The Christmas card industry might be fooling most people, but they ain't foolin' me! This season's level of glitter-shedding
cards is at an all-time high, which serves to confirm conclusively what I have suspected for years - the Christmas
card companies and the computer companies are in cahoots to see to it that there is plenty of that colorful, electrically
conductive material spread around to guarantee it will get sucked into computers with forced-air cooling to land
on and short out circuits! That's right, it simply cannot be a coincidence that the sales of notebook and desktop
computers rises markedly each year between Thanksgiving and Christmas.
the traditionalist kind of guy that I am, Melanie and I still mail actual Christmas cards every year - and even
put hand-written messages in each one - so this time when I marveled over the massive quantity of glitter that covered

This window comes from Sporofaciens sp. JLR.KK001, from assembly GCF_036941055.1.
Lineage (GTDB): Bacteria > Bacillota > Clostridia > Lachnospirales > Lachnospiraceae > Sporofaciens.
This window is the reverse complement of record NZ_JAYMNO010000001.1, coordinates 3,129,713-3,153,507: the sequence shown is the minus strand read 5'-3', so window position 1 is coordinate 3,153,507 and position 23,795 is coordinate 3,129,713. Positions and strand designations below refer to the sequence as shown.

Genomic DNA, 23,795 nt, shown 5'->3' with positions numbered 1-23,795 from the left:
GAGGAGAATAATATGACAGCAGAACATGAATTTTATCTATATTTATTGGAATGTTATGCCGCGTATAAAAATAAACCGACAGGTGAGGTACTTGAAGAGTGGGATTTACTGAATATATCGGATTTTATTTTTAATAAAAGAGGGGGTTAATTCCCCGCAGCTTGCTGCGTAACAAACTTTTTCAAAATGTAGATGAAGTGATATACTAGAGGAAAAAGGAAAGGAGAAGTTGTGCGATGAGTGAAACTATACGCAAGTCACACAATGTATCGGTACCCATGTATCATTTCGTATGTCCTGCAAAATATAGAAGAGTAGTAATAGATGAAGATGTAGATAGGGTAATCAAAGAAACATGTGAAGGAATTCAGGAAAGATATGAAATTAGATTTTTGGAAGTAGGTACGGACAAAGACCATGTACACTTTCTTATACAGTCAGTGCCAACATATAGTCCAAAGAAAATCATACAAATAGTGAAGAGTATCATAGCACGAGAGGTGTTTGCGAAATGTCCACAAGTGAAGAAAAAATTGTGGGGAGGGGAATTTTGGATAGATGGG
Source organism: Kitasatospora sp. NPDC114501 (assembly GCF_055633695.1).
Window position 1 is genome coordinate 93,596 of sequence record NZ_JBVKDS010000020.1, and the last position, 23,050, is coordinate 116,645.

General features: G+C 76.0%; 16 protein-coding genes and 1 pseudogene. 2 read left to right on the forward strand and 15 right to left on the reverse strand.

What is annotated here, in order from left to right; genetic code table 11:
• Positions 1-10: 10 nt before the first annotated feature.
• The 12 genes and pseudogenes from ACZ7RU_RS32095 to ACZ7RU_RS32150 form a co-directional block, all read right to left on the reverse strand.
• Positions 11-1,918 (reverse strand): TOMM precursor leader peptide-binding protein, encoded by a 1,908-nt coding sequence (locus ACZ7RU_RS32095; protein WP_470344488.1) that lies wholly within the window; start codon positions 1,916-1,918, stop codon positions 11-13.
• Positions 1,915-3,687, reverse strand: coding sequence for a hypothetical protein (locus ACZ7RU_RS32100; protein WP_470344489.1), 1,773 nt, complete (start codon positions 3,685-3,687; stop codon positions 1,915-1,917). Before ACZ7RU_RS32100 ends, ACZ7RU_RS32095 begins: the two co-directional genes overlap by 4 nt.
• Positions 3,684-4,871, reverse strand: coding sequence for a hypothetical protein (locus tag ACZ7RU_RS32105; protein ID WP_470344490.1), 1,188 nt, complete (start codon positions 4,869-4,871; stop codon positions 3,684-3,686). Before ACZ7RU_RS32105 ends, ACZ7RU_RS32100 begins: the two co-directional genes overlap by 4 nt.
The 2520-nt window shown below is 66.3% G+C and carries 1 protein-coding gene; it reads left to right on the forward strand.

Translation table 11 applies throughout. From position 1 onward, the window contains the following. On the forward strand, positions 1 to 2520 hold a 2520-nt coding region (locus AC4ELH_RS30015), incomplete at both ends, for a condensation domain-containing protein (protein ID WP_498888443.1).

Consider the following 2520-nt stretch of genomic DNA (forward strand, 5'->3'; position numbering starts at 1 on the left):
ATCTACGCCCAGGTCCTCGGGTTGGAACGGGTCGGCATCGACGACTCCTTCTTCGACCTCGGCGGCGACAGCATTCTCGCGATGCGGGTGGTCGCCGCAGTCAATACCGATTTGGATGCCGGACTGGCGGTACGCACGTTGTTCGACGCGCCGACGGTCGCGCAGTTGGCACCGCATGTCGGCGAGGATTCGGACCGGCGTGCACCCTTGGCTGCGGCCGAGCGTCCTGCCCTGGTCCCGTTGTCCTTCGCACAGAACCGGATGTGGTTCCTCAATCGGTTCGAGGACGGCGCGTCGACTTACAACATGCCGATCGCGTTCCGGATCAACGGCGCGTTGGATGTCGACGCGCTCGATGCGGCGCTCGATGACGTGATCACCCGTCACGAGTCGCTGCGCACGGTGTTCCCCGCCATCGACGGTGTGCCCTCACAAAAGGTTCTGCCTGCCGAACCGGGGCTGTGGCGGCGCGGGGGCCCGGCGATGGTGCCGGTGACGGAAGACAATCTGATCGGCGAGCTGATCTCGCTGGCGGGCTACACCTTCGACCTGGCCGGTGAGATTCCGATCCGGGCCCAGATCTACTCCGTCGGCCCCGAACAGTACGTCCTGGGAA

the dining room table after a writing session, the little light bulb (an incandescent one,
not a CFL) went on in my cranium. In a near panic I quickly grabbed a damp rag to collect all the evil little
short-circuit-looking-for-a-place-to-happen metal squares before any one of them could work its diabolical deed
on my nearby notebook computer.
trusty digital caliper measured the smallest chuck of glitter at about 0.22 mm (8.7 mils), and the largest
as huge as 0.8 mm. Considering that lead spacing on fine pitch surface mount components like the thin quad
flat pack (TQFP)
is around 0.4 to 0.8 mm, a single piece of glitter, which might have a non-conductive color layer on its top
and bottom surfaces but exposed, conductive edges, could easily bridge the leads and/or unprotected PCB solder pads.
You might think I've gone off my rocker, but each day as we open reciprocated Christmas cards, I have been witnessing
levels of glitter everywhere that I had never noticed in previous years. A quick check of the country of origin
shows that nearly all were made in China (what isn't these days?). However, given the latest international incident
with North Korea and its cyber attack on
Sony Pictures, I'm calling for a Congressional investigation into whether a wave of
gray market Christmas cards
has flooded the market this year.
Sorry to seem like the Grinch, but I feel it's my duty to alert you to potential acts of technological sabotage.
Posted December 23, 2014